With marijuana legalization just three weeks away, Regina police said on Wednesday that they are still getting ready.
While some police departments such as Vancouver police, have decided not to use the federally approved pot-screening device, the Regina Police Service will have one to start with.
The device, known as the Drager DrugTest 5000, has been purchased but police in Regina are still waiting to receive it. It’s not clear if it will arrive by October 17.
Once the roadside screening test arrives, Chief Evan Bray isn’t yet sure how it will be deployed.
“Are we going to put it simply in a police car and have it driving around the streets of Regina so that we can use it? Will it be used in more of a project situation?” Bray questioned.
Police officers still have to be trained on how to use the device. Bray said training will be held in Ottawa before legalization funded by Public Safety Canada. Those members will return to Regina and train front-line officers, likely those in the traffic safety unit.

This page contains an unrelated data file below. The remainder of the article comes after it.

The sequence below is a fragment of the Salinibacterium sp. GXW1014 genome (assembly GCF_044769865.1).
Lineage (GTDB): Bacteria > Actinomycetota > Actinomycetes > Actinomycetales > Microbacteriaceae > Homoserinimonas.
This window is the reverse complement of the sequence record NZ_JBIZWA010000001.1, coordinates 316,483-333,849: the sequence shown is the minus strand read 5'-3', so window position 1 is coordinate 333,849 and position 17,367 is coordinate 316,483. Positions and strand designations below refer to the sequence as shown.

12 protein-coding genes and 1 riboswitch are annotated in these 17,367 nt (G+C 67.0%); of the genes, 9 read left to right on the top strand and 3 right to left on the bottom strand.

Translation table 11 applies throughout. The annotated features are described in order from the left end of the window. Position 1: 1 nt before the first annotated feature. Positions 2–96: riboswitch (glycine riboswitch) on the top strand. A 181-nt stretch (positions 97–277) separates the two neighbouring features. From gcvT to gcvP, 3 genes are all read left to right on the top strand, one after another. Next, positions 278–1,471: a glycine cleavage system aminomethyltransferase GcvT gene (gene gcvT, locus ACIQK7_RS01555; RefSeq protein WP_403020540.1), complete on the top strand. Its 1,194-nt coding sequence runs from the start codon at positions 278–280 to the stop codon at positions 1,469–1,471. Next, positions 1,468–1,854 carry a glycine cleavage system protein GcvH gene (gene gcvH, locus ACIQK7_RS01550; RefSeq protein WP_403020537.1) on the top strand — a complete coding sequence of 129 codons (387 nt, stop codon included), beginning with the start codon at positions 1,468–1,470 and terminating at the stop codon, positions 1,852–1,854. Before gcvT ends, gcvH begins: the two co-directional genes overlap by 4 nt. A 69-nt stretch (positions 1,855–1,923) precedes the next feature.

One of the biggest challenges with using the device could be the weather. There are concerns about reports the device is sensitive to cold temperatures, which would be a problem in Saskatchewan.
“That’s going to be something that, through the winter months, is something that we’ll be vigilant to and we’ll try and manage,” said Bray.
While the device may be federally approved for police use, Bray explained it’s important to understand the pot-screening device isn’t yet a proven piece of technology for police enforcement in Canada.
He expects more options to be made available in the future. A device that may not prove practical could be replicated, perfected and improved.
In the meantime, Regina police already have 11 Drug Recognition Experts (DRE) who are specially trained to detect signs and provide evidence of drug impairment.
“They are much more accessible to our officers if they need evidence of impairment by drug that perhaps this instrument will be,” said Bray.
The Regina Police Service has been focused on training, enforcement and public education but there are still some unknowns ahead of marijuana legalization.
Bray doesn’t have a clear idea of the surrounding cost of legalization on his police service or it’s effect on crime.